When one thinks of Argentinian wine, Malbec is often what immediately comes to mind. And it should. The Mendoza province, a.k.a. the beating heart of Argentina’s wine country, took this grape over from France in the late 18th century. Malbec’s black fruit deliciousness has been perfected in world-class Mendoza ever since.
There is more to Argentina than just one ass-kicking varietal, however. The Mendoza climate is ripe for a number of grape styles to flourish. One such winery that is proving this beyond doubt is Kaiken. Their Luján de Cuyo plot – which sits against a devastatingly gorgeous backdrop of the Andes mountains – is producing Chardonnay, Cabernet Sauvignon, and other wines that are far underrated in the Argentinian region.
A respect for the earth & adventure
We had a chat with Kaiken’s 2nd-generation winemaker, Aurelio Montes Jr., to learn more about their alignment with nature and why their Chilean roots landed them in Argentina:
Biodynamics play a major role in Kaiken wines. What elements of this are unique to Kaiken and how do they directly impact the wine we’re drinking?
We believe in the use of high-quality, environmentally-friendly vine growing methods and winemaking processes. This means going back to old family-farming practices for vines to express themselves, free from chemicals and showing their “personality”.
That is why, since 2011, our 15-hectare estate known as Finca de Vistalba (planted with Malbec, Cabernet Sauvignon and Chardonnay) is being managed according to biodynamic principles.
We’re in the process of bringing these completely biodynamic wines to market for others to experience.
Kaiken Vineyards – Mendoza, Argentina
You’re originally from Chile. What was the inspiration behind establishing Kaiken across the Andes Mountains in Mendoza, Argentina?
My father started traveling to Mendoza in 2000 and was inspired by the people, the culture, the terroir and the possibility to learn and share his experience with winemaking in Argentina. Here he saw a tremendous potential for premium wines as we were doing in Chile. I guess it’s in our family´s DNA to explore, take risks and innovate. Establishing in Argentina was a combination of all of this.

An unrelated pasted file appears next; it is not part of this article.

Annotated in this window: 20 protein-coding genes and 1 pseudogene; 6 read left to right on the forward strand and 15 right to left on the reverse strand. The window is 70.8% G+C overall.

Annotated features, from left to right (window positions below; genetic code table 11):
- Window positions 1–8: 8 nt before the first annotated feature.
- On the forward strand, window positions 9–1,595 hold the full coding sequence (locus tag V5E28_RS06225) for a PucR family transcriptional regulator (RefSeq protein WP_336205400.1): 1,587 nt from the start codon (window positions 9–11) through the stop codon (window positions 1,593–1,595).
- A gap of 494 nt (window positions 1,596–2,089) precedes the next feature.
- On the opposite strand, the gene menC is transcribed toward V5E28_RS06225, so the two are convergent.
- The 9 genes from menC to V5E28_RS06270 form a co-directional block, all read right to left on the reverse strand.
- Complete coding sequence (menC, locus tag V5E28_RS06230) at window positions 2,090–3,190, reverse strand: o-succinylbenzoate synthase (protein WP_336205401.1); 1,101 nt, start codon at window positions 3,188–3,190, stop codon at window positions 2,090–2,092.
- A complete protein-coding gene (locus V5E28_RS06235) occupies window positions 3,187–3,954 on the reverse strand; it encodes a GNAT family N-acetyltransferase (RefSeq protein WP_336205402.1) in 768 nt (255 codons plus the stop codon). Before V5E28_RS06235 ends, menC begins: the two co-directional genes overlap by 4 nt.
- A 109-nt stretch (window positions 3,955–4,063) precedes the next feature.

Kaiken is all about the feng shui and so are we. Describe the ideal experience when drinking a bottle of 2014 Kaiken Ultra Malbec. What should one be listening to, eating, or generally enjoying with this wine?
I truly believe there is no one “ideal experience”. Wine is about experience in general. It’s about personal moments and feelings. In my case, the ideal scenario with a glass of Ultra Malbec is being together with my wife, relaxing after a day outdoors. We’ll have a nice combination of cheeses and listen to Michael Bublé .
What inspires the Kaiken brand? Any particular music, art, landscape, etc.?
Kaiken is the result of the passion, dedication and inspiration of a group of talented professionals from Argentina and Chile. There are no limits. For us, an attained goal is just the starting point of our next challenge as we continue to explore, discover, and grow. This is where new journeys and dreams open up with every step.
No doubt that source of inspiration is the majesty of the Andes Mountains that is so close to our vineyards.
Mendoza is typically known for Malbec. What other varietals from Argentina should wine drinkers be paying close attention to?
I have as a mission, whenever I travel around the world promoting Kaiken wines, to show gatekeepers and consumers that Argentina and Kaiken are more than just Malbec. We have a line of wines called the Terroir Series where we explore Sauvignon Blanc, which is not a common variety in Argentina. One of our premium wines is called Obertura, a high-end Cabernet Franc. Our team is constantly working on new and “non-traditional” varieties, but I will leave them for a future discussion =)
“Wine Mom & the Critic” took Kaiken’s Ultra Malbec for a spin last week. Let’s see how they liked it.
You can also learn more about Kaiken’s history and wines on their website.